MFriedrich January 08, 2013 at 07:40 PM
In addition, without this proximate cause idea, I don't know that we could do anything without an immense risk of something going horribly wrong. It would bring modern society to a halt. i could foresee a lot of products and services would be discontinued. A simple birthday party for some friends would become a massive legal liability risk not worth having anymore. I think drunk drivers should be held responsible for their decisions to the full extent of the law. There's no excuse. Banks should pay a price. I would encourage anyone underwater to strategically default. This causes pain for the consumer in a low credit score, but it inflicts some pain on the bank for their greed and incompetence. Without feeling any consequences banks will enslave the next generation of borrowers in the same way. Instead of educating consumers how to drink responsibly or how to use a bank's loan products responsibly, we'd all be better off to educate people how to not use them at all. But hey, it's a free country.
JustUs January 08, 2013 at 08:36 PM
"This is an unreasonable expectation for a bar/restaurant that turns dozens of tables and serves hundreds of guests in an hour." You are missing the entire point and taking this all too literally. A responsible bar could LIMIT each customer to a certain number of drinks per hour. But NONE of them would do this voluntarily even to "save the children". They would have to be FORCED into it because it would cut into their REVENUE. And the State won't impose such a regulation on the bar owners (even though it would almost certainly 'save at least ONE human life' because the liquor industry would pooh-pooh such an idea which would result in lesser political campaign contributions to the phony politicians. So there is a PARALELL between the crooked banksters and the bar owners. They do NOT do what is best for society they do what is best for their financial pockets - REGARDLESS of whom that may hurt financially or even kill physically. Am I making myself clear now, or are you going to go off on another tangent and try to confuse the issue again?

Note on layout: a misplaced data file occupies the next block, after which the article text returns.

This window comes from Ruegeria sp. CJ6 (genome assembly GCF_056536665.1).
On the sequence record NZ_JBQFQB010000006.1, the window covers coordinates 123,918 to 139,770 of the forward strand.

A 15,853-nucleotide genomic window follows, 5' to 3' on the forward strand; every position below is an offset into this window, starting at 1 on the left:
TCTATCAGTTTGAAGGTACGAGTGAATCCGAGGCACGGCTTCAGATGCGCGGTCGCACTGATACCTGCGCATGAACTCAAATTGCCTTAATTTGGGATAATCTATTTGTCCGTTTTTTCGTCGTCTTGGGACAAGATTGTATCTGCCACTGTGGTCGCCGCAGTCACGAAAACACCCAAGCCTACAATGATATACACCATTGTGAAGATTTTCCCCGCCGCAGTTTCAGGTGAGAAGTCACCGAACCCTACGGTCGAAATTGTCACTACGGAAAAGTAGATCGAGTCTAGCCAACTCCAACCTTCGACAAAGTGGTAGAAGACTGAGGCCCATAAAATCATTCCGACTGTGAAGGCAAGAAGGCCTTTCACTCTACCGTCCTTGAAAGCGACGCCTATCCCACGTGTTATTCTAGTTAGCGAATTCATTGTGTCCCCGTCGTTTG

MFriedrich January 08, 2013 at 09:42 PM
Yes, they could impose a drink limit per hour (e.g. 1 drink per hour). They would need to outlaw pitchers of beer of course, and otherwise limit volumes. No more 2 liter tall Hefeweizens, for example. You could use techology, like smart cards, to place drink orders and ensure no re-orders until 1 hr. time has elapsed. Another idea might be, let patrons consume all they want, as they do today. But bars/restaurants require patrons to surrender their car keys and drivers licenses upon acoholic beverage order. Upon departure patron can either a.) blow a .0799 or b.) call a cab, or c.) be arrested in the parking lot by an officer of the peace. One might also post citizen volunteers at the establishment exit making citizen's arrests or 911 calls too. This idea seems over the top, but any measure of heightened responsibility and enforcement on all sides could dramatically reduce binge drinking, drunk driving injuries and death, and inconvenience of other motorists.